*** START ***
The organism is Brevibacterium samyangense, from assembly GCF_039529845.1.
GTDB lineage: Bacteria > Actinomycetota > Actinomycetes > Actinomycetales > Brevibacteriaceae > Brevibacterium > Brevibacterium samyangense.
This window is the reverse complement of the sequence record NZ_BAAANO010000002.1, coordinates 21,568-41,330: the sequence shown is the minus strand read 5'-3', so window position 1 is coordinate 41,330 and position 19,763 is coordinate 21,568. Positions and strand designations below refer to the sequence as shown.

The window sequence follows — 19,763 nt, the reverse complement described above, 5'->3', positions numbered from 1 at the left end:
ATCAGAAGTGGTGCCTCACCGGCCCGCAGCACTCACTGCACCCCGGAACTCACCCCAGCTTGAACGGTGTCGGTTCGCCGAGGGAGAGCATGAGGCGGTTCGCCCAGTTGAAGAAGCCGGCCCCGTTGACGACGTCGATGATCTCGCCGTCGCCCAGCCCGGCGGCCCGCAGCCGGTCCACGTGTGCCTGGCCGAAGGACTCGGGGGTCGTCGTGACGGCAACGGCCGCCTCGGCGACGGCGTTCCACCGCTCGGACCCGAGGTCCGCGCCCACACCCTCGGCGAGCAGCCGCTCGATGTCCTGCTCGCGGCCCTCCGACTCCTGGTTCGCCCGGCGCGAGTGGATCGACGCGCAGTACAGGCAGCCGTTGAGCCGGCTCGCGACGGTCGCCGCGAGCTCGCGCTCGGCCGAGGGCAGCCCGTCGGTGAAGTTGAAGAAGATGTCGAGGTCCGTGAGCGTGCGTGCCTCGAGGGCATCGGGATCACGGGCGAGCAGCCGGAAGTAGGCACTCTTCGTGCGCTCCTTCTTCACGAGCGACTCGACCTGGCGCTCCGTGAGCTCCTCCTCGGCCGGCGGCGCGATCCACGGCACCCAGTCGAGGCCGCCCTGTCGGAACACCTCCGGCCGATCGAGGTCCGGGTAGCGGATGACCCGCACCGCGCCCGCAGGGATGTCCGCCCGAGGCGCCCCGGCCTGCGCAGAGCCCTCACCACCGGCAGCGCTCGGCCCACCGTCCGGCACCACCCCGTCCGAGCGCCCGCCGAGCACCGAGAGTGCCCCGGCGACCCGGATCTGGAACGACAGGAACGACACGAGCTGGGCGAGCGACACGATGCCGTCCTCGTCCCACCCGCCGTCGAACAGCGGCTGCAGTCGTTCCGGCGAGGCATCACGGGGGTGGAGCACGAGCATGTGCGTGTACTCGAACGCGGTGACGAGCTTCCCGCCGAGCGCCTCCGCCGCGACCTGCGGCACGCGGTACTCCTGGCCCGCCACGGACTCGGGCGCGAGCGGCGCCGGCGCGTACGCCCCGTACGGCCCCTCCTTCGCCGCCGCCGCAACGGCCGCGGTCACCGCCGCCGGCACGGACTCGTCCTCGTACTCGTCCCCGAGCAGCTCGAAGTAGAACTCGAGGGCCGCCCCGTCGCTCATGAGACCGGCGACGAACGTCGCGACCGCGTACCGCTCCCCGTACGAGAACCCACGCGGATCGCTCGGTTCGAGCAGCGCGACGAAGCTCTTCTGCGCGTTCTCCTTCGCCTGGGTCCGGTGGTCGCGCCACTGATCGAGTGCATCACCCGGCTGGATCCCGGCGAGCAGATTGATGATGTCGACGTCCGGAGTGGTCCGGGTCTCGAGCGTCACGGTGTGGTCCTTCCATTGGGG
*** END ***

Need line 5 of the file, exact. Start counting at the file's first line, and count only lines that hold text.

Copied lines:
ATCAGAAGTGGTGCCTCACCGGCCCGCAGCACTCACTGCACCCCGGAACTCACCCCAGCTTGAACGGTGTCGGTTCGCCGAGGGAGAGCATGAGGCGGTTCGCCCAGTTGAAGAAGCCGGCCCCGTTGACGACGTCGATGATCTCGCCGTCGCCCAGCCCGGCGGCCCGCAGCCGGTCCACGTGTGCCTGGCCGAAGGACTCGGGGGTCGTCGTGACGGCAACGGCCGCCTCGGCGACGGCGTTCCACCGCTCGGACCCGAGGTCCGCGCCCACACCCTCGGCGAGCAGCCGCTCGATGTCCTGCTCGCGGCCCTCCGACTCCTGGTTCGCCCGGCGCGAGTGGATCGACGCGCAGTACAGGCAGCCGTTGAGCCGGCTCGCGACGGTCGCCGCGAGCTCGCGCTCGGCCGAGGGCAGCCCGTCGGTGAAGTTGAAGAAGATGTCGAGGTCCGTGAGCGTGCGTGCCTCGAGGGCATCGGGATCACGGGCGAGCAGCCGGAAGTAGGCACTCTTCGTGCGCTCCTTCTTCACGAGCGACTCGACCTGGCGCTCCGTGAGCTCCTCCTCGGCCGGCGGCGCGATCCACGGCACCCAGTCGAGGCCGCCCTGTCGGAACACCTCCGGCCGATCGAGGTCCGGGTAGCGGATGACCCGCACCGCGCCCGCAGGGATGTCCGCCCGAGGCGCCCCGGCCTGCGCAGAGCCCTCACCACCGGCAGCGCTCGGCCCACCGTCCGGCACCACCCCGTCCGAGCGCCCGCCGAGCACCGAGAGTGCCCCGGCGACCCGGATCTGGAACGACAGGAACGACACGAGCTGGGCGAGCGACACGATGCCGTCCTCGTCCCACCCGCCGTCGAACAGCGGCTGCAGTCGTTCCGGCGAGGCATCACGGGGGTGGAGCACGAGCATGTGCGTGTACTCGAACGCGGTGACGAGCTTCCCGCCGAGCGCCTCCGCCGCGACCTGCGGCACGCGGTACTCCTGGCCCGCCACGGACTCGGGCGCGAGCGGCGCCGGCGCGTACGCCCCGTACGGCCCCTCCTTCGCCGCCGCCGCAACGGCCGCGGTCACCGCCGCCGGCACGGACTCGTCCTCGTACTCGTCCCCGAGCAGCTCGAAGTAGAACTCGAGGGCCGCCCCGTCGCTCATGAGACCGGCGACGAACGTCGCGACCGCGTACCGCTCCCCGTACGAGAACCCACGCGGATCGCTCGGTTCGAGCAGCGCGACGAAGCTCTTCTGCGCGTTCTCCTTCGCCTGGGTCCGGTGGTCGCGCCACTGATCGAGTGCATCACCCGGCTGGATCCCGGCGAGCAGATTGATGATGTCGACGTCCGGAGTGGTCCGGGTCTCGAGCGTCACGGTGTGGTCCTTCCATTGGGG